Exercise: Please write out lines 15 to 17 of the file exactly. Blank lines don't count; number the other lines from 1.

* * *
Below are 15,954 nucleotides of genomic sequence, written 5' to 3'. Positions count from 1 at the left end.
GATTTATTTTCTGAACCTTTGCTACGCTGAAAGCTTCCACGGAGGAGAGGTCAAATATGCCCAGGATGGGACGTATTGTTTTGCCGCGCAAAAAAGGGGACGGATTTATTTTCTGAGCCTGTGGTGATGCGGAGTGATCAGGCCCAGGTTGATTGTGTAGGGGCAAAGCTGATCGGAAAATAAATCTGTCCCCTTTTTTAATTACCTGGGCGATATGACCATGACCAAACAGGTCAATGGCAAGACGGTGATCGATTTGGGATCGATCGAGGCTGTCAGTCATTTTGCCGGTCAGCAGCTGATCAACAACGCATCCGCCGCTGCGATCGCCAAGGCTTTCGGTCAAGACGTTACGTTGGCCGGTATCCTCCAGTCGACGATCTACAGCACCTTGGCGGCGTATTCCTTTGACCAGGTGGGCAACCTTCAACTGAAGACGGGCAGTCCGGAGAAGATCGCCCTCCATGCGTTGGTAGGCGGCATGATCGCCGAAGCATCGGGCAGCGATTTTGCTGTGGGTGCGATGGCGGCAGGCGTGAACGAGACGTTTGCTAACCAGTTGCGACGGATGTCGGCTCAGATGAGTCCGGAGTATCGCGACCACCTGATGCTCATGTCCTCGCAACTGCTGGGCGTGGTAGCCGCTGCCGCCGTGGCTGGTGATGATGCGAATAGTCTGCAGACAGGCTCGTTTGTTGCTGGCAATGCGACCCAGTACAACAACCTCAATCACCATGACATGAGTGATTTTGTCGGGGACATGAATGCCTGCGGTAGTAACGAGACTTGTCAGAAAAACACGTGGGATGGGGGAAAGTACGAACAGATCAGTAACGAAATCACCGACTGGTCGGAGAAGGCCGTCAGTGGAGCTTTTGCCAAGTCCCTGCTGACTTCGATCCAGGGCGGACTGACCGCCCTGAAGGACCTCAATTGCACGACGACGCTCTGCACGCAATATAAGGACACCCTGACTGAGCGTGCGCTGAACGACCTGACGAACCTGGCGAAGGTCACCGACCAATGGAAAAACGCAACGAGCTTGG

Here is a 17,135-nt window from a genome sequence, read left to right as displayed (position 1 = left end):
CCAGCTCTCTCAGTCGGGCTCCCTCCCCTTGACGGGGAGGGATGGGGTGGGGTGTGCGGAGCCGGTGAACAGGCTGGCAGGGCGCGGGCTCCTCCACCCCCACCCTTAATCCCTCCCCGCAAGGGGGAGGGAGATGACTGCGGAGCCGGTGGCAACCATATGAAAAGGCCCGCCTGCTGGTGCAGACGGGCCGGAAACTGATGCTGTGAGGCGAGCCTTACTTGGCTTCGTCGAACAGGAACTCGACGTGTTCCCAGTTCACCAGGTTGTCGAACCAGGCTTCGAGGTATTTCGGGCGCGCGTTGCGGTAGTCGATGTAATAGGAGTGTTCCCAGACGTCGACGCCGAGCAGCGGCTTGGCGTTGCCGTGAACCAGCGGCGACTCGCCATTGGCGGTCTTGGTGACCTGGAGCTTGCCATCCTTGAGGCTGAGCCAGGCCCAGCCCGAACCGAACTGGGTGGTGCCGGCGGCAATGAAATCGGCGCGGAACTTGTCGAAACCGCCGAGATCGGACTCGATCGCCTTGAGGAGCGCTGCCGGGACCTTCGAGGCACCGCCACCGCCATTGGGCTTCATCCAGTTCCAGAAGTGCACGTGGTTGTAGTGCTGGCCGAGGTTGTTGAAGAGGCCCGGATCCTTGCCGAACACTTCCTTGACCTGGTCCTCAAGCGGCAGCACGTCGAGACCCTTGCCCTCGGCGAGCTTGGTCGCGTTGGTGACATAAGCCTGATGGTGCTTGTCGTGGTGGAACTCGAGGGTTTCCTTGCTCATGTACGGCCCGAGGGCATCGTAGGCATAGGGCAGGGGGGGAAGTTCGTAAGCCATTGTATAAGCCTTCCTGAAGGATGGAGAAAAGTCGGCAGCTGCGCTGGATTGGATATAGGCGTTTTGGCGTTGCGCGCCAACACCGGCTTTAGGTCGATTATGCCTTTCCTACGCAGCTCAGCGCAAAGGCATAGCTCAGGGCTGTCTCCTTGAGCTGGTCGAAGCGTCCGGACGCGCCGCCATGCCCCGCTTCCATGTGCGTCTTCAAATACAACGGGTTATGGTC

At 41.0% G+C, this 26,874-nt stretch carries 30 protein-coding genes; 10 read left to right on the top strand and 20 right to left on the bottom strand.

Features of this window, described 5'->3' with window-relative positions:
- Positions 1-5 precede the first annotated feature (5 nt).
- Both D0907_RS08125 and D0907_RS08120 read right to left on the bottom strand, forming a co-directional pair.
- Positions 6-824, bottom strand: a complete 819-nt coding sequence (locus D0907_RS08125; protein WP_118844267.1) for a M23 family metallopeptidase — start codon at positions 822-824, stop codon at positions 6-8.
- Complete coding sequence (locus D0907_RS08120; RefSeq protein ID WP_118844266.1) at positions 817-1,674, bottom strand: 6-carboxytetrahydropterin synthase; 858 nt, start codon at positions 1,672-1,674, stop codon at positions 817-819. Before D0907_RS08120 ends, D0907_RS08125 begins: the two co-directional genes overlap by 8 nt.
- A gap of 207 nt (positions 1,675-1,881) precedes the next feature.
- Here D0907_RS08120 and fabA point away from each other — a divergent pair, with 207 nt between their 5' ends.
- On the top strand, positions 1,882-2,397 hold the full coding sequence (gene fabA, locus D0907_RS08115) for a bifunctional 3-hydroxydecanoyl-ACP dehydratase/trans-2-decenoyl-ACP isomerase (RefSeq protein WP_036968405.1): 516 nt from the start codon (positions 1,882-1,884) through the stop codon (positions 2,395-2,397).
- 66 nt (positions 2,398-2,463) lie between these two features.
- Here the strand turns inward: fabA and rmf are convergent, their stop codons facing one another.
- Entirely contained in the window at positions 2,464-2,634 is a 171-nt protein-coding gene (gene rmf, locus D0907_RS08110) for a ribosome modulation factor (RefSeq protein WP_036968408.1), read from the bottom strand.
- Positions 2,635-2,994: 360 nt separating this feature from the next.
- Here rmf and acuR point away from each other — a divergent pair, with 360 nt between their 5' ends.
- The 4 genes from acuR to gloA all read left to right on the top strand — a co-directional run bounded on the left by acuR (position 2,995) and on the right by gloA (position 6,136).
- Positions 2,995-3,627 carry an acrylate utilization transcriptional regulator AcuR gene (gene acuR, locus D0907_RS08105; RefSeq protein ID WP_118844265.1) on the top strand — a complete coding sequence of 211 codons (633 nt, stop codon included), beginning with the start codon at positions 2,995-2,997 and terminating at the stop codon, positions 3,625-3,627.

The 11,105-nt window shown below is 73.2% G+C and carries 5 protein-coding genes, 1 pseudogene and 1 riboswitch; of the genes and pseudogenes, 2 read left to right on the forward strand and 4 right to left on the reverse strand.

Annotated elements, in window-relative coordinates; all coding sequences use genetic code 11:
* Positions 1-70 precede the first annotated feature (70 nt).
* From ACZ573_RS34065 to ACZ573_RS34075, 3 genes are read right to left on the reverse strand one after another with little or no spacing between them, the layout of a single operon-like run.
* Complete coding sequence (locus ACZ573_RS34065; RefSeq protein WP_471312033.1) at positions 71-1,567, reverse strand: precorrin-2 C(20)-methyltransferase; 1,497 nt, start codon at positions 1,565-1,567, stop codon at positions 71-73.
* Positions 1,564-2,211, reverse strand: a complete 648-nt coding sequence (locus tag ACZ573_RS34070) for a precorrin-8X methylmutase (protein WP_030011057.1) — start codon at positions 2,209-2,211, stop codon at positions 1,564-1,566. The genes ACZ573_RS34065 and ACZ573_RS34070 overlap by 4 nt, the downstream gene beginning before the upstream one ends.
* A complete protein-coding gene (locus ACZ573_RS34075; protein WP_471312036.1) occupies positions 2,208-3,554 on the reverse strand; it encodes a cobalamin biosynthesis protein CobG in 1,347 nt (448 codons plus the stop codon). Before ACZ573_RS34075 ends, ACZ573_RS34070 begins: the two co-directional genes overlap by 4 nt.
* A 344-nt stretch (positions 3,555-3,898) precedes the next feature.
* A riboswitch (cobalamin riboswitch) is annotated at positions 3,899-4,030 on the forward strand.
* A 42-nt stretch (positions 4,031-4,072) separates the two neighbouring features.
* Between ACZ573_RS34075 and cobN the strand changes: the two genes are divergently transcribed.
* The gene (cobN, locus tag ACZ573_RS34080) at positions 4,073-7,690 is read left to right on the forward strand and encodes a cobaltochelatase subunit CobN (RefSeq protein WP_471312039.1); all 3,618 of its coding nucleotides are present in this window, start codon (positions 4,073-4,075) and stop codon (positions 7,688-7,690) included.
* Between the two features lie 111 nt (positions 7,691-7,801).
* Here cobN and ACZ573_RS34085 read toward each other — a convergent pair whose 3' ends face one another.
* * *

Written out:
- Here the strand turns inward: fabA and rmf are convergent, their stop codons facing one another.
- Entirely contained in the window at positions 2,464-2,634 is a 171-nt protein-coding gene (gene rmf, locus D0907_RS08110) for a ribosome modulation factor (RefSeq protein WP_036968408.1), read from the bottom strand.
- Positions 2,635-2,994: 360 nt separating this feature from the next.